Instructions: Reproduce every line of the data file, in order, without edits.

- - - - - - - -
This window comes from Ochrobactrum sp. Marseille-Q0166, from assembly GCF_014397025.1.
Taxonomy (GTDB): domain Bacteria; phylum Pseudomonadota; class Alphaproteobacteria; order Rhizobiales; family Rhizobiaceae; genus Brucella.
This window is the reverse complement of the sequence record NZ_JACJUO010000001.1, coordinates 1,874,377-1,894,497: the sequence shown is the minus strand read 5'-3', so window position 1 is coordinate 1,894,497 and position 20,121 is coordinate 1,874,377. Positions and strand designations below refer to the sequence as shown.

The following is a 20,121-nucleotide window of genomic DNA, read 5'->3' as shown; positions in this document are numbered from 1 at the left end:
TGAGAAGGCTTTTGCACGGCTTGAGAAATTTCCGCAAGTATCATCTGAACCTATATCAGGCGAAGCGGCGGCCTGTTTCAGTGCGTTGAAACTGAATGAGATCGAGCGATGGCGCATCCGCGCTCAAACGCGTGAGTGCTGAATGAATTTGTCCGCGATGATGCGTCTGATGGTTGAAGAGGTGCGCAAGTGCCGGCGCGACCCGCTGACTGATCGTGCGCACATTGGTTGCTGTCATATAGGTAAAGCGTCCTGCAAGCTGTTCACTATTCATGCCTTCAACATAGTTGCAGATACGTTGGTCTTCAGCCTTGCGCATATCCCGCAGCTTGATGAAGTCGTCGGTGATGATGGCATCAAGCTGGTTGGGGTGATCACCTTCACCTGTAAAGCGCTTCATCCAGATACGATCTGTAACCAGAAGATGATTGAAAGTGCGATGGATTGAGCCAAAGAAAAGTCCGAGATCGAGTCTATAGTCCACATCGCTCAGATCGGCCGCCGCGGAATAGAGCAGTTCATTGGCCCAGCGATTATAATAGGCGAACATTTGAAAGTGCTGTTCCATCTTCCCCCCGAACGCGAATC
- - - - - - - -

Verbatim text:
This window comes from Ochrobactrum sp. Marseille-Q0166, from assembly GCF_014397025.1.
Taxonomy (GTDB): domain Bacteria; phylum Pseudomonadota; class Alphaproteobacteria; order Rhizobiales; family Rhizobiaceae; genus Brucella.
This window is the reverse complement of the sequence record NZ_JACJUO010000001.1, coordinates 1,874,377-1,894,497: the sequence shown is the minus strand read 5'-3', so window position 1 is coordinate 1,894,497 and position 20,121 is coordinate 1,874,377. Positions and strand designations below refer to the sequence as shown.

The following is a 20,121-nucleotide window of genomic DNA, read 5'->3' as shown; positions in this document are numbered from 1 at the left end:
TGAGAAGGCTTTTGCACGGCTTGAGAAATTTCCGCAAGTATCATCTGAACCTATATCAGGCGAAGCGGCGGCCTGTTTCAGTGCGTTGAAACTGAATGAGATCGAGCGATGGCGCATCCGCGCTCAAACGCGTGAGTGCTGAATGAATTTGTCCGCGATGATGCGTCTGATGGTTGAAGAGGTGCGCAAGTGCCGGCGCGACCCGCTGACTGATCGTGCGCACATTGGTTGCTGTCATATAGGTAAAGCGTCCTGCAAGCTGTTCACTATTCATGCCTTCAACATAGTTGCAGATACGTTGGTCTTCAGCCTTGCGCATATCCCGCAGCTTGATGAAGTCGTCGGTGATGATGGCATCAAGCTGGTTGGGGTGATCACCTTCACCTGTAAAGCGCTTCATCCAGATACGATCTGTAACCAGAAGATGATTGAAAGTGCGATGGATTGAGCCAAAGAAAAGTCCGAGATCGAGTCTATAGTCCACATCGCTCAGATCGGCCGCCGCGGAATAGAGCAGTTCATTGGCCCAGCGATTATAATAGGCGAACATTTGAAAGTGCTGTTCCATCTTCCCCCCGAACGCGAATC